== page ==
Tower Rock Stone Company v. Quarry and Allied Workers Local No. 830 et al

Filing 27

MEMORANDUM AND ORDER IT IS HEREBY ORDERED that defendants' motion for summary judgment 13 is GRANTED. IT IS FURTHER ORDERED that: Defendants' motion to strike 23 is DENIED as moot. Plaintiff's motion for summary judgment 16 os DENIED. Plaintiff's request for attorneys' fees and prejudgment interest are DENIED. IT IS FINALLY ORDERED that defendants' motion for ruling 26 is DENIED as moot. A separate judgment in accordance with this ruling is entered this same date. Signed by District Judge Catherine D. Perry on January 14, 2013. (MCB)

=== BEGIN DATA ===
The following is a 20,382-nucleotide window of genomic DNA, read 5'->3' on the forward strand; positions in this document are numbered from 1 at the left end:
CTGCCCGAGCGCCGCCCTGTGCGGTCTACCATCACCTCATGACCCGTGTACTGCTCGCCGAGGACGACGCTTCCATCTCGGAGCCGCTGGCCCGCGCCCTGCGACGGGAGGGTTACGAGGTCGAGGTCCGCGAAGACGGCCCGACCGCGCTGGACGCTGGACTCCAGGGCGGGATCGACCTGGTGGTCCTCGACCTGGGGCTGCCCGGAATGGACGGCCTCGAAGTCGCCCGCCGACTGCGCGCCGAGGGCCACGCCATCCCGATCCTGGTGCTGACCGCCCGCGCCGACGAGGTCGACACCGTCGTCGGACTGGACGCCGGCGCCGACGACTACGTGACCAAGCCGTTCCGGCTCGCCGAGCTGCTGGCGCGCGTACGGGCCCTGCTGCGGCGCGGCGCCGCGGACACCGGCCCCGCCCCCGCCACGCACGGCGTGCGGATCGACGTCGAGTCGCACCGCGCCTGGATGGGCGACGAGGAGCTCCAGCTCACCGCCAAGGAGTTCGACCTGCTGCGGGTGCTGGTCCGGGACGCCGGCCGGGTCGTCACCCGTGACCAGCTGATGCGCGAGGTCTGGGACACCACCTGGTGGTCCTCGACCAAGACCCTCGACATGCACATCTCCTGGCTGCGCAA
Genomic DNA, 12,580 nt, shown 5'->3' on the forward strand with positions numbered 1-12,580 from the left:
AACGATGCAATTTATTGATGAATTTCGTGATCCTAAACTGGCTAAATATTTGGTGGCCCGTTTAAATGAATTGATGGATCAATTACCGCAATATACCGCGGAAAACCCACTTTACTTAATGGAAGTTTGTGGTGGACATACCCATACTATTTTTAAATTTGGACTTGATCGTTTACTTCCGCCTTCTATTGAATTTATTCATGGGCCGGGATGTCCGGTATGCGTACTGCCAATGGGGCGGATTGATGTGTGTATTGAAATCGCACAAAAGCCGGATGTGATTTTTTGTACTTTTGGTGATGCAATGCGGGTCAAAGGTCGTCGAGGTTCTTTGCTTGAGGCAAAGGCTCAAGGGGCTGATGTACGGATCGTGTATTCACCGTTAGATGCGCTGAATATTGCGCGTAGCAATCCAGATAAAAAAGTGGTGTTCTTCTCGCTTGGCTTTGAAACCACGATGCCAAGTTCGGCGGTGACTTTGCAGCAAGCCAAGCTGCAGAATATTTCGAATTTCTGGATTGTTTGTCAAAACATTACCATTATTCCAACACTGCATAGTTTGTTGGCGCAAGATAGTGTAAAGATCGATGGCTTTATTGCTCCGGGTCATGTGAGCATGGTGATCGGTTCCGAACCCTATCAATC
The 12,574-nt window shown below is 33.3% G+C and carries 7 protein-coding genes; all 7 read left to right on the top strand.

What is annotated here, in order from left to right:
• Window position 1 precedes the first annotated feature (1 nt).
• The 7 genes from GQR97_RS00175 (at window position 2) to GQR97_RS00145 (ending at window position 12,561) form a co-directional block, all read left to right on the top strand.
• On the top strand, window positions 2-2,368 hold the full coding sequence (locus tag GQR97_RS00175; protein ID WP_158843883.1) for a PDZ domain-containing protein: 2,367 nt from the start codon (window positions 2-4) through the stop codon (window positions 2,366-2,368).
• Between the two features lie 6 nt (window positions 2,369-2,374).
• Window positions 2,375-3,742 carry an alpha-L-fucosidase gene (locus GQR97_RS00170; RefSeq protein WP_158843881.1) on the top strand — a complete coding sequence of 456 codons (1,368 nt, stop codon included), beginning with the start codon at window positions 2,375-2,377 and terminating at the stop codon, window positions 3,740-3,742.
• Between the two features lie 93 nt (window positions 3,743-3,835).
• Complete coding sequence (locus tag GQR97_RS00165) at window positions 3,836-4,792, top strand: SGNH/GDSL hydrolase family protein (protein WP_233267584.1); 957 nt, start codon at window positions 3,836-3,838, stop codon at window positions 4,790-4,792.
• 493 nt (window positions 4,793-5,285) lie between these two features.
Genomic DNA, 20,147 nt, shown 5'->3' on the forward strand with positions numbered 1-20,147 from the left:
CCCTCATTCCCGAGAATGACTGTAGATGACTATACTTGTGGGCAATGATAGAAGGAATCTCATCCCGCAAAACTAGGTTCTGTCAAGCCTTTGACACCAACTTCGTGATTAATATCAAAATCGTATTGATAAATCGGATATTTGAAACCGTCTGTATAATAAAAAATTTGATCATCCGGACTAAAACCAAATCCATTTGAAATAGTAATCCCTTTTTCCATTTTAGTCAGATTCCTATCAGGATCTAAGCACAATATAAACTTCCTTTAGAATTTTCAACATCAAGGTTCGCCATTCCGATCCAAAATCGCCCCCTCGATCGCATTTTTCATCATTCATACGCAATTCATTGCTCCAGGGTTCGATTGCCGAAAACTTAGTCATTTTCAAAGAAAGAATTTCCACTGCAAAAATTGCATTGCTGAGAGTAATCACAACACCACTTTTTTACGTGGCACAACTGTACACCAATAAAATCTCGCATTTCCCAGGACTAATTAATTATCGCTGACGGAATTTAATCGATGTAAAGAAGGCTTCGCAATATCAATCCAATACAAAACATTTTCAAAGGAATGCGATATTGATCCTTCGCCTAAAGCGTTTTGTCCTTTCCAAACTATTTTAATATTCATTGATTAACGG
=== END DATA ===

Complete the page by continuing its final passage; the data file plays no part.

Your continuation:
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UNITED STATES DISTRICT COURT EASTERN DISTRICT OF MISSOURI EASTERN DIVISION TOWER ROCK STONE COMPANY, Plaintiff, vs. QUARRY AND ALLIED WORKERS LOCAL NO. 830, et al., Defendants. ) ) ) ) ) ) ) ) ) ) Case No. 4:12-CV-00606 CDP MEMORANDUM AND ORDER Plaintiff Tower Rock Stone Company brings this action to vacate an arbitration award in favor of defendants Quarry and Allied Workers Local No. 830 and the Eastern Missouri Laborers District Council. Defendants have counterclaimed for enforcement of the award and have also moved for an award of attorneys’ fees and prejudgment interest. The parties have filed cross-motions for summary judgment. I find that the arbitrator acted within the scope of his authority, so I will enforce the award and enter judgment in the defendants’ favor, but I will not award them fees or prejudgment interest. I. Background Tower Rock operates a limestone quarry in Ste. Genevieve, Missouri, where it employs members of Local 830. Tower Rock and Local 830 are parties to a collective bargaining agreement (CBA) effective 2010-2013, which governs the employment relationship between the company and the union. The CBA provides that employees will only be discharged for “just cause,” but it does not define that term. Haul driver Jeff Williams, a member of Local 830, has worked at Tower Rock for more than nine years. While driving a Tower Rock haul truck in September 2011, Williams reached down to grab a milk bottle from the floorboard, lost control, and crashed into a rock wall. The accident caused significant damage to the vehicle. As a result of the accident, Tower Rock found that Williams had engaged in the “Class 4 Offense” of: deliberately or recklessly misusing, destroying or damaging Company property or property of any employee. Tower Rock then discharged Williams. The CBA provides that an employee who commits one of the enumerated Class 4 Offenses “will be subject to discharge immediately.” Local 830 grieved Williams’ discharge through the multi-step sequential process set out in the CBA. At “step three” of that process, the CBA provides that if Tower Rock and Local 830 are “unable to resolve the grievance within fifteen (15) working days after meeting together,” the grievance would proceed to the District Council and finally to binding arbitration before an impartial arbitrator selected by the parties. Though the parties did not actually conduct a “step three” –2– meeting, they did in fact choose Ruben Armendariz as arbitrator and submit the grievance to arbitration. Tower Rock and Local 830 agreed that the issue before Armendariz was: Whether [Tower Rock] had just cause to discharge Jeffrey Williams, the grievant herein, and, if not, what is the appropriate remedy? Armendariz held a hearing on the grievance and considered briefs from both parties. Ultimately, he decided that Williams had not committed the “deliberate or reckless” Class 4 Offense, but rather the Class 3 Offense of “a serious (Company discretion) careless misuse of Company property.” Armendariz accepted Local 830's argument that Tower Rock’s “eating policy”1 had contributed to the haul truck accident, and he found that the company had not made the requisite showing of Williams’ intent. Armendariz concluded: It is the Opinion of the arbitrator the Company did not meet its burden of proof for they failed to prove grievant’s conduct was deliberate and reckless – a Class 4 Offense. In order to prove grievant was reckless, there must be a showing of intent and none exists here. This was an unfortunate accident. The company would have been better off classifying this accident as a Class 3 Offense. The alleged inconsistencies in grievant’s statements are not sufficient to support a finding that his conduct was reckless and a Class 4 Offense. Company failed to interview the grievant at the 3rd step of the grievance procedure in the presence of a union representative who could have explained the inconsistencies. Company failed to have [Tower Rock’s vice president] testify to support the Company’s determination as to why he opted for grievant’s discharge. Company’s refusal to hold a 3rd step grievance 1 Since approximately 1999, Tower Rock has had in place an “eating policy” whereby drivers work through lunch and eat and drink in their trucks while working. –3– meeting makes a mockery of the grievance process and is a due process violation as stated above. Company was contributory negligent because it permits employees to eat and drink (eating policy) in their vehicles while working. Moreover, the grievant’s long and exemplary work history warrants mitigation of the penalty. Armendariz sustained the grievance in part and issued an award reinstating Williams with full back pay and benefits, less a 14-day suspension. In his award, he reclassified the haul truck accident as the “careless misuse” Class 3 Offense. The CBA provides that, for Class 3 Offenses, it “will be the practice of [Tower Rock] to give only a disciplinary layoff prior to discharge.” After Armendariz issued his award, Tower Rock reinstated Williams, but it has refused to restore Williams’ back pay and benefits as ordered by the arbitrator. Instead, Tower Rock filed this action to set aside the arbitrator’s award. Local 830 and the District Council counterclaimed for enforcement of the award, and the parties have now moved for summary judgment on their claims. In addition, the defendants request prejudgment interest, as well as attorneys’ fees, arguing Tower Rock brought this action in bad faith. II. Summary Judgment Standard The summary judgment standards are well-established, and they do not change when both parties have moved for summary judgment. See Wermager v. Cormorant Twp. Bd., 716 F.2d 1211, 1214 (8th Cir. 1983). In determining whether to grant either party’s motion, the court views the facts – and any –4– inferences from those facts – in the light most favorable to the nonmoving party. Matsushita Elec. Indus. Co., Ltd. v. Zenith Radio Corp., 475 U.S. 574, 587 (1986). The movant bears the burden of establishing that (1) it is entitled to judgment as a matter of law and (2) there are no genuine issues of material fact. Fed. R. Civ. P. 56(a); Celotex Corp. v. Catrett, 477 U.S. 317, 322 (1986). Here, although the parties disagree on how certain facts should be interpreted, there are no material facts in dispute. Tower Rock contends that the arbitration award should be set aside because (1) it does not “draw its essence” from the parties’ CBA, as required by the LaborManagement Relations Act, 29 U.S.C. § 185 et seq., and (2) it violates public policy as set forth in a Mine Safety and Health Administration (MSHA) regulation, 30 C.F.R. § 56.9101 (“Operators of self-propelled mobile equipment shall maintain control of the equipment while it is in motion”). III. Standard of Review of Arbitration Award A court’s review of an arbitration award is “extremely limited.” United Food & Comm. Workers v. Shop ’N Save Warehouse Foods, Inc., 113 F.3d 893, 894 (8th Cir. 1997). The reviewing court “must accord an extraordinary level of deference to the underlying award.” Boise Cascade Corp. v. Paper AlliedIndustrial, Chem. & Energy Workers, 309 F.3d 1075, 1080 (8th Cir. 2002) (internal quotation marks omitted). For example, the court may not disturb the –5– arbitrator’s “view of the facts.” Alvey, Inc. v. Teamsters Local Union No. 688, 132 F.3d 1209, 1212 (8th Cir. 1997). Indeed, it may not revisit the merits of an award even if it believes the arbitrator “committed serious error” when interpreting the CBA at issue. United Paperworkers Int’l Union v. Misco, Inc., 484 U.S. 29, 38 (1987). “An arbitrator’s award must be enforced as long as he is arguably construing or applying the collective bargaining agreement rather than dispensing his own brand of industrial justice.” Homestake Mining Co. v. United Steelworkers of America, 153 F.3d 678, 680 (8th Cir. 1998) (internal quotation marks and brackets omitted). That standard is met as long as the award “draws its essence from” the governing CBA. Int’l Paper Co. v. United Paperworkers Int’l Union, 215 F.3d 815, 817 (8th Cir. 2000). IV. The Award Draws Its Essence from the CBA “An arbitrator’s award draws its essence from the parties’ agreement as long as it is derived from the agreement, viewed in the light of its language, its context, and any other indicia of the parties’ intention.” Williams v. National Football League, 582 F.3d 863, 883 (8th Cir. 2009) (internal brackets omitted). If an agreement’s language is plain or “unmistakably clear,” an arbitrator must enforce it as written, but if “the plain language of the parties’ agreement is silent or ambiguous with respect to a disputed issue, an arbitrator is obliged to consider other relevant sources of the parties’ intent.” Boise Cascade, 309 F.3d at 1082. –6– Here, Tower Rock first argues that the arbitration award fails to draw its essence from the CBA because arbitrator Armendariz determined that the “Class 4 Offense” at issue required a showing of intent. Tower Rock had initially found that Williams committed the Class 4 Offense of: deliberately or recklessly misusing, destroying or damaging Company property or property of any employee. Armendariz determined the haul truck accident was not a Class 4 Offense because the company had failed to prove that Williams’ conduct: was deliberate and reckless – a Class 4 Offense. In order to prove grievant was reckless, there must be a showing of intent and none exists here. Tower Rock essentially argues that Armendariz ignored the plain language of the CBA when he required a showing of intent to prove “recklessness.” In support of this argument, Tower Rock points to a 2000 interpretation of the CBA language describing this Class 4 Offense by arbitrator Josef Rohlik2. Rohlik concluded that, in that case, a truck driver who reached for a soda and lost control of his truck had committed the “deliberate or reckless misuse” offense. He stated: To conclude otherwise would implicitly require to add either an actual injury or the intent to cause damage to a Class 4 Offense of this kind. That element is not required by the negotiated provision in question. 2 Tower Rock also introduced as evidence an award rendered by arbitrator Jerome Diekemper in 2008. While some of the facts in the 2008 case were similar, the employeegrievant was discharged under another provision altogether, and arbitrator Diekemper had no occasion to interpret the language at issue here. –7– Tower Rock contends that under Eighth Circuit precedent, this interpretation became a binding part of the CBA, and Armendariz was required to follow it. See Trailways Lines, Inc. v. Trailways, Inc. Joint Council, 807 F.2d 1416, 1425–26 (8th Cir. 1986). Tower Rock’s reading of Trailways is incomplete. In Trailways, two grievances about an employer’s “no-beards” policy were arbitrated within six months. Though the first arbitrator found in favor of the employer, the second arbitrator dismissed his finding, deciding that it represented a “minority view.” In addition, the second arbitrator ignored the “law of the shop,” failed to address the issue stipulated by the parties, and did not even mention all of the relevant provisions of the CBA. Indeed, the second arbitrator “cop[ied] a substantial portion of his analysis from a completely different case rather than focusing on the facts of the grievance before him.” Id. at 1424. The Eighth Circuit expressed “grave concerns” over his treatment of the first arbitration award, but specifically held that it was “not the basis of [the court’s] decision” to vacate the award. Id. at 1425. Ultimately, the court found that the second arbitrator had not drawn the essence of his award from the CBA because he: based his decision on personal notions of what was proper – as evidenced by his copied analysis from a totally dissimilar case and his disregard for relevant provisions of the [CBA]. –8– Id. at 1426. In contrast to the second Trailways arbitrator, in this case Armendariz acknowledged the relevant “law of the shop” by discussing Tower Rock’s past disciplinary enforcement practices. He decided the issue to which the Tower Rock and Local 830 had stipulated, rather than reformulating it, and he carefully interpreted the relevant CBA language. The facts arbitrated by Rohlik in 2000 may have been similar, but they did not involve the same transaction, the same grievant-employee, or even the same union.3 In Trailways, the Eighth Circuit recognized that “there may be situations where an arbitrator will refuse to defer to a prior award involving the same issue.” Id. at 1425. One of those situations, it found, could be when the prior decision “was made without the benefit of some important and relevant . . . considerations.” Id. at 1425 n.16 (quoting F. Elkouri & E. Elkouri, How Arbitration Works 428 (BNA 4th ed. 1985)). This is exactly the conclusion that Armendariz came to: that Rohlik had not had the opportunity to consider the effect of Tower Rock’s eating 3 The Trailways court acknowledged that res judicata applies in arbitration only if a prior award has “strict factual identities.” 807 F.2d at 1425 (citing United Elec. Radio & Mach. Workers v. Honeywell, Inc., 522 F.2d 1221, 1228 (7th Cir. 1975) and Int’l Chem. Workers Union Local No. 189 v. Purex Corp., 427 F. Supp. 338, 339 (D. Neb.), aff’d per curiam, 566 F.2d 48 (8th Cir. 1977)). In Honeywell, the Seventh Circuit upheld an award where the arbitrator strayed from prior interpretations of “the same contractual language,” noting that res judicata is “less suited to the informal process of industrial arbitration than to the litigation process.” 522 F.2d at 1228. –9– policy.4 Far from supporting Tower Rock’s position, the Trailways court acknowledged that “an arbitrator generally has the power to determine whether a prior award is to be given preclusive effect,” especially when that arbitrator thoroughly explains his or her decision to break from a prior award. Id. at 1426 (if an arbitrator “does not accord any precedential effect to a prior award in a case like this,” he or she should “at least explain the reasons for refusing to do so”). Accord Am. Nat. Can Co. v. United Steelworkers of Am., 120 F.3d 886, 890–93 (8th Cir. 1997) (discussing in detail what Trailways did and did not hold and enforcing arbitration award where arbitrator discussed prior interpretations of the same contractual language before departing from those awards). Even if Rohlik’s interpretation were binding, Armendariz’ award did no injustice to it. Armendariz did not require “the intent to cause damage,” but rather “a showing of intent.” Tower Rock may find it “absurd” for Armendariz to distinguish between different types of intent (Doc. No. 24, p. 2), but the fact of the matter is that he did, and it is not the court’s role to review whether such an interpretation is correct or not. E.g., Misco, 484 U.S. at 38; Boise Cascade, 309 F.3d at 1080. Armendariz’ conclusion must not be disturbed as long as he was 4 Even if Armendariz had not explained his decision, I could not conclude that Rohlik’s award was binding upon him. Even a prior arbitration award with “strict factual identities” stands only “until the parties annul it by a newly worded contract provision.” Trailways, 807 F.2d at 1425 (quoting Elkouri, at 428). The current CBA took effect in 2010. Prior versions are not part of the record, so I cannot say whether all of the relevant provisions remain identical. – 10 – “arguably construing or applying” the CBA when he so concluded. Misco, 484 U.S. at 38. I find that he was. The word “reckless” is not so “unmistakably clear” that it can be applied without interpretation. Boise Cascade, 309 F.3d at 1082. See also Alvey, 132 F.3d at 1211 (the term “possession” in CBA prohibiting possession of narcotics at work was ambiguous, and arbitration decision limiting it to “knowing possession” drew its essence from the agreement). As long as the Armendariz considered other sources of the parties’ intent, his interpretation must be upheld, even if it constitutes “serious error.” Misco, 484 U.S. at 38. It is obvious from Armendariz’ opinion that he considered not only the language of the CBA and the prior arbitration decisions upon which Tower Rock relies, but also the company’s past inconsistent enforcement of its disciplinary procedures. Tower Rock also points to St. Louis Theatrical as support that Armendariz exceeded his authority under the CBA. St. Louis Theatrical Co. v. St. Louis Theatrical Bhd. Local 6, 715 F.2d 405 (1983). This case is inapposite because the arbitrator in that case was not doing a “just cause” analysis as Armendariz was engaged in here. Id. at 408–09 (CBA that limits arbitrator’s authority to one issue “differs substantially” from CBAs that gave arbitrator authority to do “just cause” analysis). Accord Boise Cascade, 309 F.3d at 1085 (“last chance agreement” that superseded CBA limited arbitrator’s authority and “render[ed] the just cause provision in the parties’ CBA irrelevant”). – 11 – Further, Tower Rock contends Armendariz based his decision on “equitable” considerations inappropriate to the task he was charged with, including the company’s eating policy, its refusal to hold a “step three” meeting, the discipline the company had given to employees who had engaged in similar conduct, and Williams’ long work history. The Eighth Circuit has repeatedly upheld awards where arbitrators considered such factors as part of a “just cause” analysis. See, e.g., Trailmobile Trailer, LLC v. Int’l Union of Electronic, Elec., Salaried, Mach. & Furniture Workers, 223 F.3d 744, 746 (8th Cir. 2000) (upholding arbitration award that rested on finding that other employees received lesser penalties for same conduct); Chauffeurs Local Union No. 878 v. Coca-Cola Bottling Co., 613 F.2d 716, 719–20 (8th Cir. 1980) (upholding award where arbitrator found no just cause for discharge because employee had not gotten a hearing and commenting that “arbitrators have long been applying notions of ‘industrial due process’ to ‘just cause’ discharge cases”); Int’l Bhd. of Elec. Workers, Local Union No. 53 v. Sho-Me Power Corp., 715 F.2d 1322, 1326–27 (8th Cir. 1983) (reversing district court and reinstating award where arbitrator lessened penalty in light of employer’s improper motivation for discharge); Midwest Coca-Cola Bottling Co. v. Allied Sales Drivers Union, Local 792, 89 F.3d 514, 518 (8th Cir. 1996) (reversing district court and reinstating award where – 12 – arbitrator lessened penalty in light of employee’s 17-year work history).5 It is also worth noting that Tower Rock agreed at the outset that Armendariz had the authority to conduct a “just cause” analysis, and it “cannot now argue that the arbitrator had no authority to decide an issue it agreed to submit.” Local 238 Int’l Bhd. of Teamsters v. Cargill, Inc., 66 F.3d 988, 991 (8th Cir. 1995). Finally, Tower Rock argues that Armendariz exceeded his authority by equating “deliberate” and “reckless” when he stated “It is the Opinion of the arbitrator the Company did not meet its burden of proof for they failed to prove grievant’s conduct was deliberate and reckless.” (emphasis added). I agree with Local 830 that the sentence that immediately follows – “In order to prove grievant was reckless, there must be a showing of intent and none exists here” – clears up the latent ambiguity in this statement. Even if it did not, this would not provide grounds to vacate the award. United Steelworkers of Am. v. Enterprise Wheel & Car Corp., 363 U.S. 593, 598 (1960) (“A mere ambiguity in the opinion accompanying an award, which permits the inference that the arbitrator may have exceeded his authority, is not a reason for refusing to enforce the award.”). 5 Indeed, in the 2008 arbitration award Tower Rock introduced, arbitrator Diekemper states: “Length of service is one factor commonly considered in the employee’s favor by arbitrators, especially if coupled with a good record. . . . Had the Grievant been a 14-year employee with a similarly good record, rather than a 14-month employee, the decision in this case [to uphold discharge] would have been much more difficult.” In the Manner of Arb. Between Tower Rock Stone Co. & Quarry, Maint. & Allied Trades Local Union 830, Def.’s Ex. 5, p. 19 [Doc. No. 18-5]. – 13 – For the foregoing reasons, I must conclude that the arbitration award drew its essence from the governing CBA. V. Public Policy Tower Rock also argues that the award should be vacated because it violates public policy. In W.R. Grace, the United States Supreme Court recognized that an arbitration award may be set aside on public policy grounds if it violates “some explicit public policy that is well defined and dominant.” W.R. Grace & Co. v. Local Union 759, Int’l Union of the United Rubber Workers, 461 U.S. 757, 766 (1983). But W.R. Grace does not “sanction a broad judicial power to set aside arbitration awards as against public policy.” Misco, 484 U.S. at 43. To the contrary, “the public policy exception is narrow.” E. Assoc. Coal Corp. v. United Mine Workers of Am., Dist. 17, 531 U.S. 57, 63 (2000). To be vacated for violating public policy, an arbitration award “must conflict with specific laws or legal precedents, not general policy considerations, and the violation of such a policy must be clearly shown.” Alvey, 132 F.3d at 1212 (internal quotation marks omitted). Significantly, the inquiry for the court is not whether the infraction at issue violated public policy, but whether reinstatement of the grievant does. E. Assoc. Coal Corp., 531 U.S. at 62–63. Tower Rock contends that Williams’ accident was “conduct that clearly violates the regulation issued by the U.S. Department of Labor,” MSHA: – 14 – Operators of self-propelled mobile equipment shall maintain control of the equipment while it is in motion. Operating speeds shall be consistent with conditions of roadways, tracks, grades, clearance, visibility, and traffic, and the type of equipment used. 30 C.F.R. § 56.9101. This regulation, on its own, is not sufficient evidence of a “dominant” public policy. Compare Union Pac. R. Co. v. United Transp. Union, 3 F.3d 255, 261–62 (8th Cir. 1993) (“comprehensive set of detailed regulations,” including a “comprehensive scheme of testing” and “specific actions that a railroad must take,” established dominant public policy against reinstating railroad employee who used drugs while on duty). Accord Iowa Elec. Light & Power Co. v. Local Union 204 of Int’l Bhd. of Elec. Workers, 834 F.2d 1424, 1427–28 (8th Cir. 1987) (“strict regulatory scheme” passed by Congress, “volumes of safety rules,” and specific directives by the Supreme Court established dominant public policy concerning secondary containment at nuclear plant). Further, the MSHA regulation covers many situations for which discharge is not permitted under the governing CBA, and it does not even suggest an enforcement mechanism, demonstrating that it is not “well defined.” To hold that the award should be vacated for violating this regulation would eviscerate Armendariz’ interpretation of the CBA: namely, that “reckless,” as it is used to define the Class 4 Offense, requires a showing of intent. See, e.g., United Steelworkers, 363 U.S. at 599 (“It is the arbitrator’s construction which was bargained for.”). – 15 – Even if the regulation itself were a “well defined and dominant” policy, the proper inquiry is not whether Williams’ conduct violates public policy. Rather, it is whether his reinstatement, back pay, or back benefits violates public policy. E. Assoc. Coal Corp., 531 U.S. at 62–63. Tower Rock has not made a clear showing that Williams’ reinstatement violates the MSHA regulation because it has not demonstrated Williams is likely to violate this regulation in the future. See Misco, 484 U.S. at 47 (Blackmun, J., concurring) (reinstatement of machinist whose car contained marijuana did not violate public policy because the company did not show “that he will report to work in an impaired state in the future”). See also Homestake Mining Co. v. United Steelworkers of Am., 153 F.3d 678, 681 (8th Cir. 1998) (reinstatement of welder who violated company rule did not contravene public policies related to mine safety because welder did not act “grossly and deliberately”); Alvey, 132 F.3d at 1212 (where arbitrator found employee had not “knowingly” possessed drugs at work in violation of CBA, that employee’s reinstatement “did no clear violence” to public policy against workplace drug use). Tower Rock attempts to analogize this case to Union Pacific Railroad Co. v. United Transportation Union, in which the Eighth Circuit vacated an arbitration board’s award reinstating a railroad employee after he was terminated for using drugs and alcohol on the job. 3 F.3d 255 (8th Cir. 1993). The Union Pacific court found that the board’s decision violated the “well-defined and dominant” public – 16 – policy against a railroad employing a person “whose impaired judgment due to the use of drugs and alcohol could seriously threaten public safety.” Id. at 261. The court noted that the arbitration board had never determined whether the employee had, in fact, been using controlled substances while at work, but instead, had based the reinstatement on a due process violation. If the board had determined the employee had not been using drugs and alcohol, the court stressed that it “would be bound to enforce the award.” Id. at 262. Here, unlike the Union Pacific arbitration board, Armendariz did determine Williams had not committed the offense at issue: namely, reckless damage to company property. Therefore, Tower Rock has not made the requisite showing that his reinstatement would contravene even the MSHA regulation, much less a well-defined and dominant public policy. Because Tower Rock has not made a clear showing that Williams’ reinstatement, back pay, and back benefits violate a “well defined and dominant” public policy, I cannot vacate the arbitration award on public policy grounds. VI. Attorneys’ Fees The defendants have moved for attorneys’ fees, contending that Tower Rock’s arguments supporting vacation of the arbitration award are “completely devoid of merit and made in bad faith.” (Defs.’ Mem. in Support of Mot. for Summ. J., Doc. No. 14, p. 19.) Although the LMRA does not explicitly permit an – 17 – award of attorneys’ fees, such an award may be “justified by circumstances in which the losing party has acted in bad faith.” Lackawanna Leather Co. v. United Tool & Comm. Workers Int’l Union, 706 F.2d 228, 232 (8th Cir. 1983). The Eighth Circuit has held that an “unjustified refusal to abide by an arbitrator’s award may constitute bad faith for the purpose of awarding attorneys’ fees.” Int’l Union, United Auto. Workers v. United Farm Tools, Inc., Speedy Mfg. Div., 762 F.2d 76, 77 (8th Cir. 1985). I cannot conclude that Tower Rock filed this action in bad faith. Its claims were not ultimately successful, but they were not “devoid of merit.” In light of the two prior arbitration awards in Tower Rock’s favor involving similar facts, and the specific MSHA regulation that it believed applied, I cannot find that the action was “frivolous, unreasonable or groundless.” Actors’ Equity Assoc. v. Am. Dinner Theatre Inst., 802 F.2d 1038, 1042 (8th Cir. 1986). This was a good faith disagreement, and an award of attorneys’ fees is not warranted. VII. Prejudgment Interest Defendants request prejudgment interest on the back pay owed to Williams, but arbitrator Armendariz did not set out the precise amount of back pay and benefits he awarded, and I cannot determine those amounts on this record. The amount of back pay and benefits – as well as whether Williams is entitled to – 18 – interest and, if so, at what rate – are issues in the first instance for the arbitrator. For this reason, I decline to award prejudgment interest. For the foregoing reasons, IT IS HEREBY ORDERED that defendants’ motion for summary judgment [#13] is GRANTED. IT IS FURTHER ORDERED that: Defendants’ motion to strike [#23] is DENIED as moot. Plaintiff’s motion for summary judgment [#16] is DENIED. Plaintiff’s requests for attorneys’ fees and prejudgment interest are DENIED. IT IS FINALLY ORDERED that defendants’ motion for ruling [#26] is DENIED as moot. A separate judgment in accordance with this ruling is entered this same date. ____________________________________ CATHERINE D. PERRY UNITED STATES DISTRICT JUDGE Dated this 14th day of January, 2013. – 19 –